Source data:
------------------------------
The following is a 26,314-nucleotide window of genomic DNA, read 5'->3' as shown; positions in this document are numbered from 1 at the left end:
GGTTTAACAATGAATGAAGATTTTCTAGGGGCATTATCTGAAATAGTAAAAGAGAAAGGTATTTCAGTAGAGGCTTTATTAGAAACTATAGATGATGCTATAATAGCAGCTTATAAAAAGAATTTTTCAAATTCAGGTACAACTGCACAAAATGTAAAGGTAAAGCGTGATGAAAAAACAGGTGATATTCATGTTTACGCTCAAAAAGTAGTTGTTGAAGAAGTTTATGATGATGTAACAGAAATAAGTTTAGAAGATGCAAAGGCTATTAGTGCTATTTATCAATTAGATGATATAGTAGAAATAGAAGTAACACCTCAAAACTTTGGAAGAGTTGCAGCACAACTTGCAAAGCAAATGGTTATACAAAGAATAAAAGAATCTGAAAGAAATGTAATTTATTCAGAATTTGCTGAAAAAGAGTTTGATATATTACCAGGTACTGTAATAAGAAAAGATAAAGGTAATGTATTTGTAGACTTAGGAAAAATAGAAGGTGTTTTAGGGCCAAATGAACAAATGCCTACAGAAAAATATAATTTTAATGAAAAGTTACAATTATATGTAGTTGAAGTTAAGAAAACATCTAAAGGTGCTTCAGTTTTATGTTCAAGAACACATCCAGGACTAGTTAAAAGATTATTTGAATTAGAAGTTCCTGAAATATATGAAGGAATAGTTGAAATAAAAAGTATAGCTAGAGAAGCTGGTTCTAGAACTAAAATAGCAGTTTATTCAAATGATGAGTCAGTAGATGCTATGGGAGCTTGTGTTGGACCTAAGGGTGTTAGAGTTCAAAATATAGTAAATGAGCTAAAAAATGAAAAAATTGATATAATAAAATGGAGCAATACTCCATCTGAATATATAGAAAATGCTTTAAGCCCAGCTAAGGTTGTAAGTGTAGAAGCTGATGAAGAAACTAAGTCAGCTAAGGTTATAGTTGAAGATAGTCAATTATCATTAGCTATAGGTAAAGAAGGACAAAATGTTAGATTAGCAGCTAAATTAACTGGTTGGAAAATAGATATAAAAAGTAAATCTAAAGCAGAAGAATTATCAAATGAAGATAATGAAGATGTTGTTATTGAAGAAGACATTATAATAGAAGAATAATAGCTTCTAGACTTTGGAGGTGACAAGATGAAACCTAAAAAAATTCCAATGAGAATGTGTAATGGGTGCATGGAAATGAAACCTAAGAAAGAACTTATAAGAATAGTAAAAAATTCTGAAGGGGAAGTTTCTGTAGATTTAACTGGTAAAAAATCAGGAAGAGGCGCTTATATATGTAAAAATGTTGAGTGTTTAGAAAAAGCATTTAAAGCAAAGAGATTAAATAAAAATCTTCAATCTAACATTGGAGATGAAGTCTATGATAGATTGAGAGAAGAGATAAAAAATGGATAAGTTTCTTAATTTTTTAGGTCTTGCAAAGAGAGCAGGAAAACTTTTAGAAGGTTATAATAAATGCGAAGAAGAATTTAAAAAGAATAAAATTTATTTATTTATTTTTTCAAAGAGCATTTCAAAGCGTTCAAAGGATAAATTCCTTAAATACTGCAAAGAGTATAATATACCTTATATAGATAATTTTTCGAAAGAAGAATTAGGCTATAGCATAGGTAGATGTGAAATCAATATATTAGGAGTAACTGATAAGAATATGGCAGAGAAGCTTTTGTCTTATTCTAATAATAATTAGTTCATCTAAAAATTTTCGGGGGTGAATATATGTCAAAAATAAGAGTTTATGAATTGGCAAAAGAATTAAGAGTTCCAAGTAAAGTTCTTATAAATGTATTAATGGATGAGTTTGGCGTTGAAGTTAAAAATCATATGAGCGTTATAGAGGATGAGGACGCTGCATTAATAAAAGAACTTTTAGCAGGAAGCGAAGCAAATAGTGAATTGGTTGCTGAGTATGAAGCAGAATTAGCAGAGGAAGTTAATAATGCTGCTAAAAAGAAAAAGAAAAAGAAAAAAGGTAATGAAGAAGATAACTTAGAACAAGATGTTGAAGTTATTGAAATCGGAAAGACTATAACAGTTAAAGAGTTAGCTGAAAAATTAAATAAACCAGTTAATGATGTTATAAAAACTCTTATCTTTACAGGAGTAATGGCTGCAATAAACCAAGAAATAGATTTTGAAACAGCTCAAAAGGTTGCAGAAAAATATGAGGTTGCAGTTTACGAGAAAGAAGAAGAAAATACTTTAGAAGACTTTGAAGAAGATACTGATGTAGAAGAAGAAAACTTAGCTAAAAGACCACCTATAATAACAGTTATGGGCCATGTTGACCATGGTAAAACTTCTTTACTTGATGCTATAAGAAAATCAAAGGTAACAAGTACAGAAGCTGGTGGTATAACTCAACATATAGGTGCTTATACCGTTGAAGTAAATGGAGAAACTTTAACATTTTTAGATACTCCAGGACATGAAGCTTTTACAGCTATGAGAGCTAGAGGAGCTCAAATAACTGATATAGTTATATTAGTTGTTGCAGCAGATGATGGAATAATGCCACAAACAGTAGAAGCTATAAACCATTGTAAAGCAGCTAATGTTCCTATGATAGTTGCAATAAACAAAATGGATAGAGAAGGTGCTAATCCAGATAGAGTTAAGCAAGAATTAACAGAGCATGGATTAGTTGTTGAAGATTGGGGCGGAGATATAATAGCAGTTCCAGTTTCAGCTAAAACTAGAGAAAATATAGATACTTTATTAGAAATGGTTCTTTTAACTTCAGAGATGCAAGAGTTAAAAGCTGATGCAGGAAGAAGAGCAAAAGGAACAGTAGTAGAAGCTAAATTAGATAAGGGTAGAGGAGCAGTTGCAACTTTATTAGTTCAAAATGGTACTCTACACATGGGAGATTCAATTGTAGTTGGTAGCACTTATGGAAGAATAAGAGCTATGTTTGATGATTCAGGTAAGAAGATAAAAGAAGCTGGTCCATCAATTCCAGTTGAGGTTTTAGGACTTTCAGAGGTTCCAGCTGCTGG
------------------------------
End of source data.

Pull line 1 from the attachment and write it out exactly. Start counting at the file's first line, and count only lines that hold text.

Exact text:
The following is a 26,314-nucleotide window of genomic DNA, read 5'->3' as shown; positions in this document are numbered from 1 at the left end: